I want to take this time now to talk to you, my veterans, and my active duty soldiers – those who stand guard, ready to defend America at a moment’s notice: I can only do so much; which, unfortunately, is not enough. I wish I could do more.
I wish I could do more than attempt to volunteer at the VA or sit behind my computer screen and ramble on for two and a half pages of text (I think that’s where I am right now, at least). I wish I could wrap you, my veterans, my soldiers, my protectors, up in a great big hug and fix it all. But I can’t even do that.
I wish my thank you’s could fix the hurts you have. I wish I could do more for you than posit that our political parties need to stop fighting and start doing. But alas, I am neither in politics nor in a position to do anything aside from offer you my gratitude, and thank you for the sacrifices you have made – thank your families for the sacrifices you have made.
You didn’t come home to parades. You didn’t come home to people who hailed you as heroes. You fought in countries inhabited by murderous savages and confused citizens alike, none of whom understood what you were doing – and, at times, I am sure even you were unsure of what you were doing. I thank you for continuing on in spite of the confusion you may have felt; I thank you for continuing on because of that confusion, determined to find your purpose.
You are my heroes, each and every one of you. I love you all so much for volunteering – something that did not go unnoticed by me. I admire our veterans of WWI, WWII, Korea, and Vietnam for their courage and sacrifice. I love them all as much as I love you; but I do love your generation was not drafted, that you volunteered even knowing that in all likelihood you would find yourself in the Middle East.
I’m so sorry that your sacrifices have gone unnoticed. I’m sorry that my generation is more obsessed with reality TV and that your politicians are more interested in using you to meet their interests. I’m sorry that more has not been done to help those of you who have come back with scars –both physical scars and those that run deeper than I could ever imagine.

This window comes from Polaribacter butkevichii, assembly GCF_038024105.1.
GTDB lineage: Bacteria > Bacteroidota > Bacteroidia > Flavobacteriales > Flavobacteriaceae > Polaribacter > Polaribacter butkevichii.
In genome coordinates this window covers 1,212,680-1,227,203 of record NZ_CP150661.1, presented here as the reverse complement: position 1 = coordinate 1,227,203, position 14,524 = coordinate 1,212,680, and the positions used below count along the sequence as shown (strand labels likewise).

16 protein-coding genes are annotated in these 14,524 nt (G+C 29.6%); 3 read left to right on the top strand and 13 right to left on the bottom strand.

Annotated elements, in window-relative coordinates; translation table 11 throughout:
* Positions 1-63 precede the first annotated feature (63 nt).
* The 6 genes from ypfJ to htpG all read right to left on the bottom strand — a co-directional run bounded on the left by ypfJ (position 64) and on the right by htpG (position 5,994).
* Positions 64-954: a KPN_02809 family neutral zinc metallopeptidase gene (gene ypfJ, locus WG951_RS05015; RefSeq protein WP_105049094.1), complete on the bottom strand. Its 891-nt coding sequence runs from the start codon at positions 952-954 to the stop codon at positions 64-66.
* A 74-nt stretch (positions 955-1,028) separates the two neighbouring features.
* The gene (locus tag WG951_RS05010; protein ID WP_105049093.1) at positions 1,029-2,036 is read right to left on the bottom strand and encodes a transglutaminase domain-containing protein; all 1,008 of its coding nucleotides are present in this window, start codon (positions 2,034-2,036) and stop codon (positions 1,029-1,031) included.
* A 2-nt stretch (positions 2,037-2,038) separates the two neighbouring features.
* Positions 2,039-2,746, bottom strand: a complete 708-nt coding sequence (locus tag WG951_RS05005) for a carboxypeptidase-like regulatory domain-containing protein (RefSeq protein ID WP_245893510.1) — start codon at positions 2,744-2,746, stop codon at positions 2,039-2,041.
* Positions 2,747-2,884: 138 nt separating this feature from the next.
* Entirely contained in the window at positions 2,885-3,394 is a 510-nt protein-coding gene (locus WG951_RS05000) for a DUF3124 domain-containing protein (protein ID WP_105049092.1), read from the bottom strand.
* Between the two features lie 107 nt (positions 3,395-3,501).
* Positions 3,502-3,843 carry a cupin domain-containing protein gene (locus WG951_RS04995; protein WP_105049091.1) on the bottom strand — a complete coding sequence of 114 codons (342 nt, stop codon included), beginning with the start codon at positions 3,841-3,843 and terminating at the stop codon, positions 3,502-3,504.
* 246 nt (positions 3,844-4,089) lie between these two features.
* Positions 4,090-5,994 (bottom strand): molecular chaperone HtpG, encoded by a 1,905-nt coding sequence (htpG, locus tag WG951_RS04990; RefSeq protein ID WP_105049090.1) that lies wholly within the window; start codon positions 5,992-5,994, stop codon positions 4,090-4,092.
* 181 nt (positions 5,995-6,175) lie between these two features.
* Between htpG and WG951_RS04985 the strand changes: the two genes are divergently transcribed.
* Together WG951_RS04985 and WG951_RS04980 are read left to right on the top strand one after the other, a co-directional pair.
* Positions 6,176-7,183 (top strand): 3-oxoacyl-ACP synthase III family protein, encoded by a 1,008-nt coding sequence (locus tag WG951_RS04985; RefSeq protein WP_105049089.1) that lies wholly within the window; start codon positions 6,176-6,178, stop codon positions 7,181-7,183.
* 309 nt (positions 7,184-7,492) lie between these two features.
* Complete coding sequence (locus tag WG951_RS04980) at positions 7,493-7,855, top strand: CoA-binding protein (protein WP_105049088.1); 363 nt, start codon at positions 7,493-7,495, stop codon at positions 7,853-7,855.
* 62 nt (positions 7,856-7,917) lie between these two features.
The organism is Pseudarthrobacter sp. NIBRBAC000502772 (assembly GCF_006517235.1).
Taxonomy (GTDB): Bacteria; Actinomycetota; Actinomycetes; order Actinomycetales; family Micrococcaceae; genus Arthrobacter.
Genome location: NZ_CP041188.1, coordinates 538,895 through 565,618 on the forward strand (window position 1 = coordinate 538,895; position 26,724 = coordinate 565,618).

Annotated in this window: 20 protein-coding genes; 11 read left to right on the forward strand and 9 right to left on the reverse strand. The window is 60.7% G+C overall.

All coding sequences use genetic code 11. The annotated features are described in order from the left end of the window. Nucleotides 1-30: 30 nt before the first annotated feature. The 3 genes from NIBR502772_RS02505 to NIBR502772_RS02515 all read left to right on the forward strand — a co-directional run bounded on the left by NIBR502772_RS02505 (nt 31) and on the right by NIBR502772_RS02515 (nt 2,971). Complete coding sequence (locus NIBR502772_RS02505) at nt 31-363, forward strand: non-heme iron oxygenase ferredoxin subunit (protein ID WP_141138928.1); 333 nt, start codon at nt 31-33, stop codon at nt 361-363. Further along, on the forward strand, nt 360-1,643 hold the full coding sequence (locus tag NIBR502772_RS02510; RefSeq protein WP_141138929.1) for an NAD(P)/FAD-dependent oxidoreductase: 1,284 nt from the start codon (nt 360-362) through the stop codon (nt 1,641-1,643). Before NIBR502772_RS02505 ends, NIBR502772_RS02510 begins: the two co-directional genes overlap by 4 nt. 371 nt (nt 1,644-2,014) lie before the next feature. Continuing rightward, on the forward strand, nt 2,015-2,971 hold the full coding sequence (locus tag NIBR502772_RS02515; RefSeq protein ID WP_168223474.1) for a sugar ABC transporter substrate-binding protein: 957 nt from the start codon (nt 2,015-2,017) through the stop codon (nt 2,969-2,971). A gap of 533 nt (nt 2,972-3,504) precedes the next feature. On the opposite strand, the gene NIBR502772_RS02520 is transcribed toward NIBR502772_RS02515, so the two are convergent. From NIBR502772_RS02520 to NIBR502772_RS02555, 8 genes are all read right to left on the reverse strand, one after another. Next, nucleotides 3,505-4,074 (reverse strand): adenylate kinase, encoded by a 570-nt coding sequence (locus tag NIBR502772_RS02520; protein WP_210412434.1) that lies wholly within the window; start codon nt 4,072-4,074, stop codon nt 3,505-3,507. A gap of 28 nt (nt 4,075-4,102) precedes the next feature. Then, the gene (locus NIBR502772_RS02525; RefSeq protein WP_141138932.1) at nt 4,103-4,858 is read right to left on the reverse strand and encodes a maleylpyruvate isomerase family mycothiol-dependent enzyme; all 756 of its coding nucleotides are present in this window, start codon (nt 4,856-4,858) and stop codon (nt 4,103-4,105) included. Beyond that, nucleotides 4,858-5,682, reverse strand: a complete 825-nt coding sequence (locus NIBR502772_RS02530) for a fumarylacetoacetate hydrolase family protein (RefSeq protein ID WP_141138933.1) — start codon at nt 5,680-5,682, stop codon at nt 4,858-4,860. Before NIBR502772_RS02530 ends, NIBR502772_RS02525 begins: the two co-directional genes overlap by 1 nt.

But most of all, I thank you. I thank you for your sacrifice; for your commitment; for your bravery even when you knew where you were going. I thank you for loving your country enough to fight; for fighting even if you did not agree with (or did not understand) the purpose. I thank you for coming home to tell your stories, and am sorry that I have not had the opportunity to hear all of them.
If you ever want to talk, I would welcome you to do so. I’m happy to share contact information or if you just want to leave a comment on here and share your story. I want to be able to thank you personally, or if you’re ever in the area, I’d be happy to talk with you and learn more. As I said earlier, I wish there were more I could do.
But at the very least, I can do this: I can offer you my heartfelt appreciation for the sacrifices you have made. I can shine a light on those of you who may still be dealing with scars from your service, and advocate for you when I am able. I can thank you, and while that will never be enough, I at least want you – all of you – to know you are appreciated.
You make me proud of my country, proud to call this place my home. America is strong because of you, and your brothers, and the collective sacrifices you have made over the years.